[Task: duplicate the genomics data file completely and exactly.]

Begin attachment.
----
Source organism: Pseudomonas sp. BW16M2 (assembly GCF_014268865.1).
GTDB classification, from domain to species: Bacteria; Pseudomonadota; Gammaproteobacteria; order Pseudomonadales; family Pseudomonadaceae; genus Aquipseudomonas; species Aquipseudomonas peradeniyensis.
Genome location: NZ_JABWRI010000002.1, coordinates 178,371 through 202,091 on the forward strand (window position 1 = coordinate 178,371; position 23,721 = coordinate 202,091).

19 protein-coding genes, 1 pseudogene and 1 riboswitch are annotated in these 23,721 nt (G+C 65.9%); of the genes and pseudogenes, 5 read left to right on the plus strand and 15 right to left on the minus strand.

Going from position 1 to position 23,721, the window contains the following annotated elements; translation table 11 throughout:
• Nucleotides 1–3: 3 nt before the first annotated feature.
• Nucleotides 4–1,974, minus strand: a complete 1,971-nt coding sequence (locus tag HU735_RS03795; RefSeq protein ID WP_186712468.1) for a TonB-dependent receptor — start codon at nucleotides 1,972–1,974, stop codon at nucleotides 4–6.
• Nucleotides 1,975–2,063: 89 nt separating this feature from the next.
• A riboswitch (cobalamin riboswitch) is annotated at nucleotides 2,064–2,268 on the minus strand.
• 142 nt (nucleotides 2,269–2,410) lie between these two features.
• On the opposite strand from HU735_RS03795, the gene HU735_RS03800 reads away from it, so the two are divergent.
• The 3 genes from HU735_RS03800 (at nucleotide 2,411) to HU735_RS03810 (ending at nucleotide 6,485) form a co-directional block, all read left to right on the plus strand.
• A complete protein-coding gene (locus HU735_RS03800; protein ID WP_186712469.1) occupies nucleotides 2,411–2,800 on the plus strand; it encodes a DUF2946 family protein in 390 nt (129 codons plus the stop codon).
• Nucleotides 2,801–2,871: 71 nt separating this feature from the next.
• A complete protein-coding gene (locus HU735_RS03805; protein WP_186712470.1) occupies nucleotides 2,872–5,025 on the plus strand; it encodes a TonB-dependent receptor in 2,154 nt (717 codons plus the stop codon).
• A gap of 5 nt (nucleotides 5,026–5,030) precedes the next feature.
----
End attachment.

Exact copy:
Source organism: Pseudomonas sp. BW16M2 (assembly GCF_014268865.1).
GTDB classification, from domain to species: Bacteria; Pseudomonadota; Gammaproteobacteria; order Pseudomonadales; family Pseudomonadaceae; genus Aquipseudomonas; species Aquipseudomonas peradeniyensis.
Genome location: NZ_JABWRI010000002.1, coordinates 178,371 through 202,091 on the forward strand (window position 1 = coordinate 178,371; position 23,721 = coordinate 202,091).

19 protein-coding genes, 1 pseudogene and 1 riboswitch are annotated in these 23,721 nt (G+C 65.9%); of the genes and pseudogenes, 5 read left to right on the plus strand and 15 right to left on the minus strand.

Going from position 1 to position 23,721, the window contains the following annotated elements; translation table 11 throughout:
• Nucleotides 1–3: 3 nt before the first annotated feature.
• Nucleotides 4–1,974, minus strand: a complete 1,971-nt coding sequence (locus tag HU735_RS03795; RefSeq protein ID WP_186712468.1) for a TonB-dependent receptor — start codon at nucleotides 1,972–1,974, stop codon at nucleotides 4–6.
• Nucleotides 1,975–2,063: 89 nt separating this feature from the next.
• A riboswitch (cobalamin riboswitch) is annotated at nucleotides 2,064–2,268 on the minus strand.
• 142 nt (nucleotides 2,269–2,410) lie between these two features.
• On the opposite strand from HU735_RS03795, the gene HU735_RS03800 reads away from it, so the two are divergent.
• The 3 genes from HU735_RS03800 (at nucleotide 2,411) to HU735_RS03810 (ending at nucleotide 6,485) form a co-directional block, all read left to right on the plus strand.
• A complete protein-coding gene (locus HU735_RS03800; protein ID WP_186712469.1) occupies nucleotides 2,411–2,800 on the plus strand; it encodes a DUF2946 family protein in 390 nt (129 codons plus the stop codon).
• Nucleotides 2,801–2,871: 71 nt separating this feature from the next.
• A complete protein-coding gene (locus HU735_RS03805; protein WP_186712470.1) occupies nucleotides 2,872–5,025 on the plus strand; it encodes a TonB-dependent receptor in 2,154 nt (717 codons plus the stop codon).
• A gap of 5 nt (nucleotides 5,026–5,030) precedes the next feature.